2nd Annual Montana Women’s Ice Fishing Clinic

By MWF Communications Coordinator Cameron Evans and North-Central Field Representative Morgan Marks. 

The sunrise marked the start of the second annual Women’s Ice Fishing Clinic hosted by the Montana Wildlife Federation and Artemis Sportswomen. Photo by Cameron Evans

The sky over Canyon Ferry Reservoir cast cotton candy clouds onto a thick layer of ice as dawn broke on Saturday, Feb. 25. The pink skies welcomed a group of women who gathered near a boat launch for the second annual women’s ice fishing clinic hosted by Montana Wildlife Federation and Artemis Sportswomen.

More than 30 women of all ages and experience levels bundled up and gathered before dawn in 10-degree weather for the clinic.

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Participants gather near the boat launch at Canyon Ferry Reservoir. Photo by Ilona Wilde

The women circled up, coffee mugs in hand, for introductions and a lesson on ice safety and staying warm before taking to the ice. Some women were avid ice anglers, some had been out a time or two with friends, and others were completely new to fishing.

With help from volunteer instructors Stephanie Adams-Clemen (Montana Fish Wildlife & Parks State Trails Coordinator), Kimberly (Berly) McCoy (an avid ice fisher and science podcast producer NPR’s daily science show, Short Wave), Katie Vivian (Montana Fish Wildlife & Parks Region 4 Fisheries Biologist), and Jessi Gudgel (Montana Fish Wildlife & Parks Aquatic Invasive Species Monitoring Specialist), the women rigged up ice fishing rods and shimmied like penguins across the ice to holes that the instructors had drilled by the light of headlamps earlier that morning.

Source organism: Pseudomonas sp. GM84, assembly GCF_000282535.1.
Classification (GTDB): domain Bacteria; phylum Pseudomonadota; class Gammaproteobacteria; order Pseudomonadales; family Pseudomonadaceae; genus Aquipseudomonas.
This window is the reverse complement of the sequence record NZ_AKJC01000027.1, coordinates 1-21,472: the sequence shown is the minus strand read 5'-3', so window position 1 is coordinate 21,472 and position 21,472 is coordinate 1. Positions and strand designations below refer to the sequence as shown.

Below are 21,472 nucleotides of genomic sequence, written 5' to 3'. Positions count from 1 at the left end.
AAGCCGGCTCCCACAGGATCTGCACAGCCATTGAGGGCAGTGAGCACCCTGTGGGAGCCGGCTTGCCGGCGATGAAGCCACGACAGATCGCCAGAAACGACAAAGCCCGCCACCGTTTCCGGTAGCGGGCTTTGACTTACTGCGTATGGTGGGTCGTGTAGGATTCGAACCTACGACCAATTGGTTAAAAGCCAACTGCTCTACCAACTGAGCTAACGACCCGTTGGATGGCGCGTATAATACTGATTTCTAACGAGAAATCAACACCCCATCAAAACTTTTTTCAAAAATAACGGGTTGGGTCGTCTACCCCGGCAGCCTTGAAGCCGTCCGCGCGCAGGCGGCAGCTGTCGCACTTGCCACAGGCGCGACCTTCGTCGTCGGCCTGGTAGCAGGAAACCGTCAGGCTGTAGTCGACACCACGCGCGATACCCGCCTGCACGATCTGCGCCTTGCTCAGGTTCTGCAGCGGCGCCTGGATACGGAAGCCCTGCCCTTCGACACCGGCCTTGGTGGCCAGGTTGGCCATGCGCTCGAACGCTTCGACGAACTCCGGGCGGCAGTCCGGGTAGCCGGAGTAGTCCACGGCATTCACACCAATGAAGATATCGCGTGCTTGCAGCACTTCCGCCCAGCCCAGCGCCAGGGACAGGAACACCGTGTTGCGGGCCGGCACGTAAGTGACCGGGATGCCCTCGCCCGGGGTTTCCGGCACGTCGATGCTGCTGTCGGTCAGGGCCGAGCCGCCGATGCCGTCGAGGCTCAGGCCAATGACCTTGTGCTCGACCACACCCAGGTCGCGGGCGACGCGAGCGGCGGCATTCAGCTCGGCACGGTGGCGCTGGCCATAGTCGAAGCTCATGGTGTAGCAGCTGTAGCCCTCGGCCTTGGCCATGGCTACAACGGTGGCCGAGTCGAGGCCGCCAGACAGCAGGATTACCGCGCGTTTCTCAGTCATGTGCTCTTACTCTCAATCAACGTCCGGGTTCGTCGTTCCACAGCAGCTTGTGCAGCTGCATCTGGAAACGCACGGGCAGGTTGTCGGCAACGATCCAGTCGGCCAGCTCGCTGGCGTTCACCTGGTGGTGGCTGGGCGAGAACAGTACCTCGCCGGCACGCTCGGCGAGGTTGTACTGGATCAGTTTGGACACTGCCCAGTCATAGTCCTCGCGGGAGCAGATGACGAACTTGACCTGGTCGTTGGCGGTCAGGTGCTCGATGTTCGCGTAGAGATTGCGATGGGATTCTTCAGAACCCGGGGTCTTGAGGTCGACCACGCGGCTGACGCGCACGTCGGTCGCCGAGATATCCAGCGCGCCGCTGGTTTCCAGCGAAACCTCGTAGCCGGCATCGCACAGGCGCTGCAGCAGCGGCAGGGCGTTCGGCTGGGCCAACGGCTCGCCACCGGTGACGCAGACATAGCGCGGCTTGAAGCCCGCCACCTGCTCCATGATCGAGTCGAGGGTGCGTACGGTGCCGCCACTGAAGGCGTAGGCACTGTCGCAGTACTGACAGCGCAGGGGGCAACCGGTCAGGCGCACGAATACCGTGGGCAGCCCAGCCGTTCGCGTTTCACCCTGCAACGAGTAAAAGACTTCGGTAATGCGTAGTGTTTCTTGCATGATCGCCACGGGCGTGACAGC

Stephanie Adams-Clemen sets up an automatic hookset tip-up. Photo by Cameron Evans

Each instructor came from a different background.

The event would not have been possible without its hosts: MWF and Artemis, the volunteer instructors, MWF staff who helped organize the event (Field Representatives Morgan Marks and Ilona Wilde, and Communications Coordinator Cameron Evans) and, of course, the event’s sponsors.

The sponsors for this event included Blackfoot River Brewery in Helena, North 40 Outfitters (which has locations in Great Falls and Havre, as well as other locations outside Montana), and Helena Tourism Alliance in Helena. We’re incredibly grateful for their support and community ethics.

As women began to fish, instructors went around offering lessons and advice and pausing for demonstrations. Instructors showed participants how to drill holes using an auger, how to add powerbait to a hook, how to tie basic knots, how to jig, and how to handle fish.

Katie Vivian, a volunteer instructor and fisheries biologist in Choteau, demonstrates how to use a tip-up. Photo by Cameron Evans

It wasn’t long before rods started to bend, with nearly a dozen healthy 2-3 pound rainbow trout caught by the group that day. Some women caught fish jigging, while others ran over to automatic hooksetters that the instructors had set up.